She invited me to come visit her, so this morning I met her at her place up the road.   When I arrived we started the tour.  She simultaneously began her feeding rounds and finished up a conference call.  Major multi-tasking.  But that's a prerequisite to suburban homesteading, isn't it?


Our first stop was her beautiful solar-powered chicken coop and storage shed.  Very cool, and neighbor-approved.  Very respectable structure.


The coop and nest boxes get lots of light from the greenhouse-panel roof.  It lets in great sunshine.


The chicken yard was full of every description of chickens.  (Chicken people love variety, don't we?)  We were greeted by her young spangled rooster, who was johnny-on-the-spot to remind me who's yard it is, in case I was wondering.


Polish chickens always crack me up, but they have a strong dignity that dares you to laugh out loud at them.


We strolled by her nice large garden, asleep now, but soon to be wide awake and full of young cotton plants.  Colored cotton.  Of the soft and lovely variety.  Very yum.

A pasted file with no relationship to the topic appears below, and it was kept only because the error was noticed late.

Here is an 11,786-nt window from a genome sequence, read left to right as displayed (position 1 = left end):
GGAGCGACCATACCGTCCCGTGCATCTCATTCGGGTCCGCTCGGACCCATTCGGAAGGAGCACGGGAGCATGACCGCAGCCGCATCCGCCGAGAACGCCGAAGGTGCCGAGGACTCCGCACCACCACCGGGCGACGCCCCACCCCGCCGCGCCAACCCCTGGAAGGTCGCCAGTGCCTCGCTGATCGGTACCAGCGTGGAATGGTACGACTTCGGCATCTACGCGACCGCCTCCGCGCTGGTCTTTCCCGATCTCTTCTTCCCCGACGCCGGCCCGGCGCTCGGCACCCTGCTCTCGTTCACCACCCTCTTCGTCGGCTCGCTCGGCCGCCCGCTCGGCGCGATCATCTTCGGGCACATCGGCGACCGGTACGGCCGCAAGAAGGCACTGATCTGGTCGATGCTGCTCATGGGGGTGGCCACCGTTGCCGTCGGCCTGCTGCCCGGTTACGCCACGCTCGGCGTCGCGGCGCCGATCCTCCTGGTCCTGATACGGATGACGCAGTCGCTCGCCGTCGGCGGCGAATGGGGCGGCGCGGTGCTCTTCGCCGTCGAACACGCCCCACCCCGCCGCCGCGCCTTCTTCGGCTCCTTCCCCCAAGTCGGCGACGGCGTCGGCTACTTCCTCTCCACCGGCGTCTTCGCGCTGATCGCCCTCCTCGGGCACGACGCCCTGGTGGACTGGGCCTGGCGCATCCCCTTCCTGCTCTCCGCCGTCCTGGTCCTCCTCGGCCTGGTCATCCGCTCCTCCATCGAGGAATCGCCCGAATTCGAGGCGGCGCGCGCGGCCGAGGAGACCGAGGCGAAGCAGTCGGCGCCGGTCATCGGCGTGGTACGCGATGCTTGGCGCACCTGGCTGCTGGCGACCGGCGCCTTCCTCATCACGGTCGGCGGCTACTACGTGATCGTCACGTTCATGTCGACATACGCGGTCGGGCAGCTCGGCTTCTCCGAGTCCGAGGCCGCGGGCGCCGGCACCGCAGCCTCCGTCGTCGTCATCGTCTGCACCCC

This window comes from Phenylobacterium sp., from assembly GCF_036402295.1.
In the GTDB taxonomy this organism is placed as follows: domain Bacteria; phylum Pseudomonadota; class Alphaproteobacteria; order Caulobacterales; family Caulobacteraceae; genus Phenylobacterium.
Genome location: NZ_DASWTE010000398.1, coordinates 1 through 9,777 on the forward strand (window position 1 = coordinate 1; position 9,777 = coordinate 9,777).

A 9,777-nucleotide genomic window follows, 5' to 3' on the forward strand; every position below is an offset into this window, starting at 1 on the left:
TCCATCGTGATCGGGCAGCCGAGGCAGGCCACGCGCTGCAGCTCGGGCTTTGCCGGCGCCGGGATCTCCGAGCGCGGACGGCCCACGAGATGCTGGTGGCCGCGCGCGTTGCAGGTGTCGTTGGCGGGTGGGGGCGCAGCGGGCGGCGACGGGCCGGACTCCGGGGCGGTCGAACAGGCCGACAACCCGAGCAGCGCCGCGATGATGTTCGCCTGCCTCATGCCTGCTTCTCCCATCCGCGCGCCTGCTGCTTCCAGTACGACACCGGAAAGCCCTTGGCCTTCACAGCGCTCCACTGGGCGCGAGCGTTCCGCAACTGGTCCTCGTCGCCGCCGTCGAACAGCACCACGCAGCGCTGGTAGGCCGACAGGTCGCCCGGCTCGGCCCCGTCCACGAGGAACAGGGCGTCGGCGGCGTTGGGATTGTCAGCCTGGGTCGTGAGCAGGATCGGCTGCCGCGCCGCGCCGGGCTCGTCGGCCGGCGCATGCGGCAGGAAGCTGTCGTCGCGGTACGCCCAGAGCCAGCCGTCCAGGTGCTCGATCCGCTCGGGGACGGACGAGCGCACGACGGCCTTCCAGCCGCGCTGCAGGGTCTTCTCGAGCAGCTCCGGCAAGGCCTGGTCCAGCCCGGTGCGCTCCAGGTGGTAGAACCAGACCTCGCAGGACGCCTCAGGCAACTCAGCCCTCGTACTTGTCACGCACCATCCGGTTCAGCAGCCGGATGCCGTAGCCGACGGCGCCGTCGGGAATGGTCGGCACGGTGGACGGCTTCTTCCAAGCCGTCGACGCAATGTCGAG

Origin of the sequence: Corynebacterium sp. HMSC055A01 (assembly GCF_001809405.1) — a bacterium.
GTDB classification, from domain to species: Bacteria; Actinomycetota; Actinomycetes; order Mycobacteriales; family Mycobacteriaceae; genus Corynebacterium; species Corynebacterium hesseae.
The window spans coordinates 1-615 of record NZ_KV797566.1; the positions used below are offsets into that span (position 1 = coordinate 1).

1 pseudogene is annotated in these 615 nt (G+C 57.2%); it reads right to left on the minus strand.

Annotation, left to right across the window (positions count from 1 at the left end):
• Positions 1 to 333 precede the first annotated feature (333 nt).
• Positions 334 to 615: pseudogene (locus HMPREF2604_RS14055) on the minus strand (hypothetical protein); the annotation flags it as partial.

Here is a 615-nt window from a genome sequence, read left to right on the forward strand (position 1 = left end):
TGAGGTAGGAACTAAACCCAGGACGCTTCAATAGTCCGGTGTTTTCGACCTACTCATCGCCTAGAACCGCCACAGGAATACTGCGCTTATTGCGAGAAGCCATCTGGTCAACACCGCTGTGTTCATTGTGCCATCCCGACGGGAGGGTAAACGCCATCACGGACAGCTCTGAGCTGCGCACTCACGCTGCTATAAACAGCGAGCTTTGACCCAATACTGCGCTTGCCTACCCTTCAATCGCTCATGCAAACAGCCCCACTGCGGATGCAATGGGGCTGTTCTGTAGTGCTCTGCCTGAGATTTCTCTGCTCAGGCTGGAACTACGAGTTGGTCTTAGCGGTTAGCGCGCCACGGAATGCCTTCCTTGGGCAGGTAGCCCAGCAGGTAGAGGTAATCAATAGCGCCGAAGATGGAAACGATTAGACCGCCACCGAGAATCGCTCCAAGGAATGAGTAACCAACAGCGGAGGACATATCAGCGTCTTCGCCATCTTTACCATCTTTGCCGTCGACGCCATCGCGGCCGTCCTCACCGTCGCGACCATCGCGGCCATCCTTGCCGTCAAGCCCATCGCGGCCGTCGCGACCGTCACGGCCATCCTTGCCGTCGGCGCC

We met her old donkey, large and grave, and very shy of strangers.  He's much bigger than our Moses was, and has shaggy ears like the French Poitou donkeys.  I never get tired of donkey faces.


Ilene's two pet Nubian goats were less concerned about a stranger watching them eat, and more concerned about checking "Breakfast" off the day's to do list.  Very sweet ladies.


Very soon, it was time for Ilene to get back to work and for me to start on my own chores.  Leaving her place was as pretty as arriving!

What a joy to meet another woman who shares our values and passions - using the land for it's God-given purpose, producing something valuable and sustainable, taming a bit of land for use without stripping it of it's natural glory.